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Sightings of Elvis robotic-looking insects — combined with reports that the Pentagon is working on cyborg insects — is prompting people to speculate that the government has perhaps already deployed this super-cool technology. As the Washington Post reports in an article that truly made my day:
David pointed out that the idea wasn’t totally far-fetched. The biggest limitation for these types of drones is power. He wrote: "Beamed power micro UAVs would have obvious limitations – they’re not going to be flying hundreds of miles away over enemy territory. But for covert surveillance in the domestic arena, they might be just the thing. I have no idea whether there are any dragonfly spies out there yet; but if there aren’t now, there soon will be."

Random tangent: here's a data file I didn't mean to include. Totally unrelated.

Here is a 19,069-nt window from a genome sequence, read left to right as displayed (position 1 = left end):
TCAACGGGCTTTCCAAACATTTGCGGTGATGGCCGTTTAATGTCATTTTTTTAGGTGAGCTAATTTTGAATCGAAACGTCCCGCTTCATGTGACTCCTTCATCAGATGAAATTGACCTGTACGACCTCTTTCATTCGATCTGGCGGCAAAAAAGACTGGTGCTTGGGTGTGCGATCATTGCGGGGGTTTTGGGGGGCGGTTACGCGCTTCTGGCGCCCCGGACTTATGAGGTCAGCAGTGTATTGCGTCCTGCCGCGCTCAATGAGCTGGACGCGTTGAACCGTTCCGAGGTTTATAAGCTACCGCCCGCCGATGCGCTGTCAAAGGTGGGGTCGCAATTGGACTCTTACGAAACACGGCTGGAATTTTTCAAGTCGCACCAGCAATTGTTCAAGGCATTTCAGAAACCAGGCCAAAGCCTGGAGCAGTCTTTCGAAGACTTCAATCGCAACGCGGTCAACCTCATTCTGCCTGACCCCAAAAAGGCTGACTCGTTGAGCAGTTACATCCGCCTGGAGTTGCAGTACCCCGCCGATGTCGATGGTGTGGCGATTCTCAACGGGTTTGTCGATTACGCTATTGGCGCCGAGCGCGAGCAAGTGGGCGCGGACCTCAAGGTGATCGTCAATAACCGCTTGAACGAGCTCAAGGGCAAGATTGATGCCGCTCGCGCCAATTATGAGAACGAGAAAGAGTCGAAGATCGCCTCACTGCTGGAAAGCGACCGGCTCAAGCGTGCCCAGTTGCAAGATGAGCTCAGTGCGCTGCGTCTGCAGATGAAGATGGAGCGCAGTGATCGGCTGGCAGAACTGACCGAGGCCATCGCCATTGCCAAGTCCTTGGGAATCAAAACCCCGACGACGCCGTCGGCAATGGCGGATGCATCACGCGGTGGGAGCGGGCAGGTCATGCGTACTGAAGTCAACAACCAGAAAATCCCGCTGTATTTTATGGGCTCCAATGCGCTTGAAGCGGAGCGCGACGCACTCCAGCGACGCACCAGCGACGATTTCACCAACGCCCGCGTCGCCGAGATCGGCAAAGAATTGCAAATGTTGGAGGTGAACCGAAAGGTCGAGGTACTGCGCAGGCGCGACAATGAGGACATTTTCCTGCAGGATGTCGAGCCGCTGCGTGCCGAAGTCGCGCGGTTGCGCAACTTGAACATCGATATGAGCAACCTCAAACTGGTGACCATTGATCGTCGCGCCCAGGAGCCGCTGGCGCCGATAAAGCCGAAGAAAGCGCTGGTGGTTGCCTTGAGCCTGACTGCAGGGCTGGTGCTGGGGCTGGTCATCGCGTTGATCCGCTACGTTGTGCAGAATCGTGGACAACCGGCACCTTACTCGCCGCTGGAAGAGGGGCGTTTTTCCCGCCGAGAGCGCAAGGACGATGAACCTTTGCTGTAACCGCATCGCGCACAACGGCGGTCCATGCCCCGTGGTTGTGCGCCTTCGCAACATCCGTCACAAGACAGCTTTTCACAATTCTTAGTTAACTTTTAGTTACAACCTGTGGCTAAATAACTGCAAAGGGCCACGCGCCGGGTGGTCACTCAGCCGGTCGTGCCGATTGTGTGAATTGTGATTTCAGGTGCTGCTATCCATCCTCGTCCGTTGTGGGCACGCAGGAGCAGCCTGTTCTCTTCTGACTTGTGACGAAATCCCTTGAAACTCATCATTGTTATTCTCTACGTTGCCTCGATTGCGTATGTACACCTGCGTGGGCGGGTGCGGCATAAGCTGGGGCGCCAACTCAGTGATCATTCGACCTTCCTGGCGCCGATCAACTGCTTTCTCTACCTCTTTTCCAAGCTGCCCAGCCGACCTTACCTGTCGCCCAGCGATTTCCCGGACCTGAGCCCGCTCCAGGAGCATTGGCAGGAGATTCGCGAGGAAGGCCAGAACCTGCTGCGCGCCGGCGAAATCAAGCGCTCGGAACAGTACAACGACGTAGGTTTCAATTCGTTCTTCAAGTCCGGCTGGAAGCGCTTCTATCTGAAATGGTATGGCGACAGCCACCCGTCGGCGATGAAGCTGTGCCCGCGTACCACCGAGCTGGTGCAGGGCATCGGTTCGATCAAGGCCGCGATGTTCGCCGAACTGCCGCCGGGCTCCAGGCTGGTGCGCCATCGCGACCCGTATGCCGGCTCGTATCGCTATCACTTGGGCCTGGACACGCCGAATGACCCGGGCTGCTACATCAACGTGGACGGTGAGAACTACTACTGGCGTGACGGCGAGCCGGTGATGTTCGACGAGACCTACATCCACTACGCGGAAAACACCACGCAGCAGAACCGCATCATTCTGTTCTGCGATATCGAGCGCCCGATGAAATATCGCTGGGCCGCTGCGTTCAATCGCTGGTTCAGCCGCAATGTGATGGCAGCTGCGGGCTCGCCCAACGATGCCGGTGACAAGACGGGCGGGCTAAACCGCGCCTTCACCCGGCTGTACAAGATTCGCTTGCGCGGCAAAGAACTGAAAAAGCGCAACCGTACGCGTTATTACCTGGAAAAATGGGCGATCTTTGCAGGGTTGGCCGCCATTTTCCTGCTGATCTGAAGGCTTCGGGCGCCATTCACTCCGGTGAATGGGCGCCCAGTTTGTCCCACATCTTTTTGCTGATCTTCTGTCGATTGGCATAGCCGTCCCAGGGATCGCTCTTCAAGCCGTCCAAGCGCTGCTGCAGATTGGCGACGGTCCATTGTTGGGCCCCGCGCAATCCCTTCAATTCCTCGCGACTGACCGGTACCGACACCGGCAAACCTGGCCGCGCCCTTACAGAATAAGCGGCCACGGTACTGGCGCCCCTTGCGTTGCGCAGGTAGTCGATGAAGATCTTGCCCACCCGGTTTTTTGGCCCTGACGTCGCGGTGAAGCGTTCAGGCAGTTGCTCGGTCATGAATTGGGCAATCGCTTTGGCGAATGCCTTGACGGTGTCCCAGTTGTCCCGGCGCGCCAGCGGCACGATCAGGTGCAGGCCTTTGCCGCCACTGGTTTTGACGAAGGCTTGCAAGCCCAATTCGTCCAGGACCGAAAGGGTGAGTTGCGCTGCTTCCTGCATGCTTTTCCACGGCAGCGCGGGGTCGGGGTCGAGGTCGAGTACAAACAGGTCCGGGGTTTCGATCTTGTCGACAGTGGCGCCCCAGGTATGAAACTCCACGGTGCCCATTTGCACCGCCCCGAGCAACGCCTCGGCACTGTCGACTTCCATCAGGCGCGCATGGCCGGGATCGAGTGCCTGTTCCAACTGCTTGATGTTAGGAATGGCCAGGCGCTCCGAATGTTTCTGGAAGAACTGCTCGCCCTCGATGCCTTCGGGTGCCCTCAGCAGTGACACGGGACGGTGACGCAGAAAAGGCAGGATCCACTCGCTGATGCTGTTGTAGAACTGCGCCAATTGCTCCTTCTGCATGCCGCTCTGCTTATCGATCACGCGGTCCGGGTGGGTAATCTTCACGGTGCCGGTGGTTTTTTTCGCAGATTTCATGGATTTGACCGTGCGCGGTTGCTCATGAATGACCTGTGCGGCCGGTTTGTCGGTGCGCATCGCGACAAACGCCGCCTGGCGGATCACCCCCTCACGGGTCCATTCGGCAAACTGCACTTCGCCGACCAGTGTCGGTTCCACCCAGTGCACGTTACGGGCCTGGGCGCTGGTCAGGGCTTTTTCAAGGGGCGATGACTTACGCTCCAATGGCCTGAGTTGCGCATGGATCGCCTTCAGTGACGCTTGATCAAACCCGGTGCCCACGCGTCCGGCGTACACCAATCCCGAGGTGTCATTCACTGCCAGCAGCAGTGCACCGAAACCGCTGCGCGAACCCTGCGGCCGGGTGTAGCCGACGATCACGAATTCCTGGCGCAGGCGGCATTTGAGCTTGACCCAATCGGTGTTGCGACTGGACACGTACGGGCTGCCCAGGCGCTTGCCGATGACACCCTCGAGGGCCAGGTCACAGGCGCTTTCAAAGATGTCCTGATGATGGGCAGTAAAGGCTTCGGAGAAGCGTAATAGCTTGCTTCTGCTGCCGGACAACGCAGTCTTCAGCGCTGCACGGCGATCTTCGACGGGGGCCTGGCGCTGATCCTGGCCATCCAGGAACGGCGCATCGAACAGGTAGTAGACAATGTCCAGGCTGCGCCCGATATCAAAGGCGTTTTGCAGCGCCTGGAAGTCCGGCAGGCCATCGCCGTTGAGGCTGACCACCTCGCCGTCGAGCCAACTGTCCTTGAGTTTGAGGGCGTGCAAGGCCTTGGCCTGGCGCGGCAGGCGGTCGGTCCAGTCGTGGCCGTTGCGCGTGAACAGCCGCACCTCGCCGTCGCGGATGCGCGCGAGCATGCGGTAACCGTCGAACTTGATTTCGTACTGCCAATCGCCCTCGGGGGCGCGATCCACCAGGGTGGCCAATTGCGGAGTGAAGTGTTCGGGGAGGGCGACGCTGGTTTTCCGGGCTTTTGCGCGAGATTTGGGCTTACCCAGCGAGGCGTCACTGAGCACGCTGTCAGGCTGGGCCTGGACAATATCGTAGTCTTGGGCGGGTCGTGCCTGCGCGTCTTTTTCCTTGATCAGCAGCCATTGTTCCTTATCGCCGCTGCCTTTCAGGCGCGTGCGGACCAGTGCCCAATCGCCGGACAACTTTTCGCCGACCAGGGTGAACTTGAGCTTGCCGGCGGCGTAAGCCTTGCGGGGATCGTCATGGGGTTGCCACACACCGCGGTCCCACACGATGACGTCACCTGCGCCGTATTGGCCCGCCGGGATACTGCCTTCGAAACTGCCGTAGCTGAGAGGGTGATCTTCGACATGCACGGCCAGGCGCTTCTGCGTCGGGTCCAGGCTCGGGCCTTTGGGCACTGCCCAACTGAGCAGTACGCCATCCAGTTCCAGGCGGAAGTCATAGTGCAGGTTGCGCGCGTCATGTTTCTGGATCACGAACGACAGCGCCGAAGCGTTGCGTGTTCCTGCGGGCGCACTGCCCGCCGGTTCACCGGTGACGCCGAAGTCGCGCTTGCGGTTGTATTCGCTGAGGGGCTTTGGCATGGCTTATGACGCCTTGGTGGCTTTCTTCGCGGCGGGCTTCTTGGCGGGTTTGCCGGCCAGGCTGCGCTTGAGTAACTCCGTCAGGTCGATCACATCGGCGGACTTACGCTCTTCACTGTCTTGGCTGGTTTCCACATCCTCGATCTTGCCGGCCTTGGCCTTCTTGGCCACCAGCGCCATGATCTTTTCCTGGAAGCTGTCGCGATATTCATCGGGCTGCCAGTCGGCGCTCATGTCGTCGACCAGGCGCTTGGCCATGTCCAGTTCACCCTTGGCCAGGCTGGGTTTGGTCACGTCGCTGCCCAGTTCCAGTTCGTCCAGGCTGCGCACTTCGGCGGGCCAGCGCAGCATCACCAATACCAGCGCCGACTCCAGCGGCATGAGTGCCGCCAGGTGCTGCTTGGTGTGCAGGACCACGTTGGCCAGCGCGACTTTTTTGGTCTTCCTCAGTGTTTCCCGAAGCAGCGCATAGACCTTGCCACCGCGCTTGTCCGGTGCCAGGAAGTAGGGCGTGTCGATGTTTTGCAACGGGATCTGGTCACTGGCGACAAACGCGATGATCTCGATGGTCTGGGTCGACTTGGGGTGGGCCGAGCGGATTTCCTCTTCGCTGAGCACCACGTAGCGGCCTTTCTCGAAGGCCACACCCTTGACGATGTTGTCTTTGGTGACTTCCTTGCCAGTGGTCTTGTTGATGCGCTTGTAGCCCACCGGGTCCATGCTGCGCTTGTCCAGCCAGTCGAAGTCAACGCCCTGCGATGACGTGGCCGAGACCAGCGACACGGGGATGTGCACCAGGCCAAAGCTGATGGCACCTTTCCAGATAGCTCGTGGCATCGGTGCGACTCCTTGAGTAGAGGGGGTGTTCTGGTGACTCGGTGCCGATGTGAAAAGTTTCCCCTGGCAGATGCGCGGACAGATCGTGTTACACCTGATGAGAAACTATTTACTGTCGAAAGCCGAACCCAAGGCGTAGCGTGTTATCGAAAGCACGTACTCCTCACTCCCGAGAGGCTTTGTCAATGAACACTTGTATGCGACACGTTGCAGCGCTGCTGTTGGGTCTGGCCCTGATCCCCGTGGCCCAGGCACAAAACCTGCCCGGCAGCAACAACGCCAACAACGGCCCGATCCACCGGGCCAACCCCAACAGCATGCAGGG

No agency admits to having deployed insect-size spy drones. But a number of U.S. government and private entities acknowledge they are trying. Some federally funded teams are even growing live insects with computer chips in them, with the goal of mounting spyware on their bodies and controlling their flight muscles remotely